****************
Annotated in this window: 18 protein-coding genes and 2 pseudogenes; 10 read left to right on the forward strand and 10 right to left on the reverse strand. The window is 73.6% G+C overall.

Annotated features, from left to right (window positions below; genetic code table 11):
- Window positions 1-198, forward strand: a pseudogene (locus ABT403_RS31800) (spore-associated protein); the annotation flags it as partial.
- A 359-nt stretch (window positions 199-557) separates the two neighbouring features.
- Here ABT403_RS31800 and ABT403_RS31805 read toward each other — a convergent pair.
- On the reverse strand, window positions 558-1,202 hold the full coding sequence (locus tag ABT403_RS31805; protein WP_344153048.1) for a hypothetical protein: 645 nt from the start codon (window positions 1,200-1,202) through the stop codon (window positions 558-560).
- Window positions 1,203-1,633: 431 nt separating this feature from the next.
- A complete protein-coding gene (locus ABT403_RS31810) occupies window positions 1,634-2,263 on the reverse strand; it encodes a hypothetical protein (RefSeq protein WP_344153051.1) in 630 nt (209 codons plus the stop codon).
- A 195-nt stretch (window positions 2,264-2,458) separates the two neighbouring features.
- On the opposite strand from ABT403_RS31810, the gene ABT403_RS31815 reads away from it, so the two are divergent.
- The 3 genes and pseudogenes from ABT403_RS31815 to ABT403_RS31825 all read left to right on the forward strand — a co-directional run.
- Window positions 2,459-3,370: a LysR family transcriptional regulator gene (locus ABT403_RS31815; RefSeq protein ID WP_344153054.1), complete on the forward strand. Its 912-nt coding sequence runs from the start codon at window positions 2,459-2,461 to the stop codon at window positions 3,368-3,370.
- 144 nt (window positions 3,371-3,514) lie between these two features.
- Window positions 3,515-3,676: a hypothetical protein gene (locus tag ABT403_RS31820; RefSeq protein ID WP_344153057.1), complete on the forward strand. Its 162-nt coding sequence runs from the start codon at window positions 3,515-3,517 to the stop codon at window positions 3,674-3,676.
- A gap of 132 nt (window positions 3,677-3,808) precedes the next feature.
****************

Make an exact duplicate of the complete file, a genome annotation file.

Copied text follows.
Annotated in this window: 18 protein-coding genes and 2 pseudogenes; 10 read left to right on the forward strand and 10 right to left on the reverse strand. The window is 73.6% G+C overall.

Annotated features, from left to right (window positions below; genetic code table 11):
- Window positions 1-198, forward strand: a pseudogene (locus ABT403_RS31800) (spore-associated protein); the annotation flags it as partial.
- A 359-nt stretch (window positions 199-557) separates the two neighbouring features.
- Here ABT403_RS31800 and ABT403_RS31805 read toward each other — a convergent pair.
- On the reverse strand, window positions 558-1,202 hold the full coding sequence (locus tag ABT403_RS31805; protein WP_344153048.1) for a hypothetical protein: 645 nt from the start codon (window positions 1,200-1,202) through the stop codon (window positions 558-560).
- Window positions 1,203-1,633: 431 nt separating this feature from the next.
- A complete protein-coding gene (locus ABT403_RS31810) occupies window positions 1,634-2,263 on the reverse strand; it encodes a hypothetical protein (RefSeq protein WP_344153051.1) in 630 nt (209 codons plus the stop codon).
- A 195-nt stretch (window positions 2,264-2,458) separates the two neighbouring features.
- On the opposite strand from ABT403_RS31810, the gene ABT403_RS31815 reads away from it, so the two are divergent.
- The 3 genes and pseudogenes from ABT403_RS31815 to ABT403_RS31825 all read left to right on the forward strand — a co-directional run.
- Window positions 2,459-3,370: a LysR family transcriptional regulator gene (locus ABT403_RS31815; RefSeq protein ID WP_344153054.1), complete on the forward strand. Its 912-nt coding sequence runs from the start codon at window positions 2,459-2,461 to the stop codon at window positions 3,368-3,370.
- 144 nt (window positions 3,371-3,514) lie between these two features.
- Window positions 3,515-3,676: a hypothetical protein gene (locus tag ABT403_RS31820; RefSeq protein ID WP_344153057.1), complete on the forward strand. Its 162-nt coding sequence runs from the start codon at window positions 3,515-3,517 to the stop codon at window positions 3,674-3,676.
- A gap of 132 nt (window positions 3,677-3,808) precedes the next feature.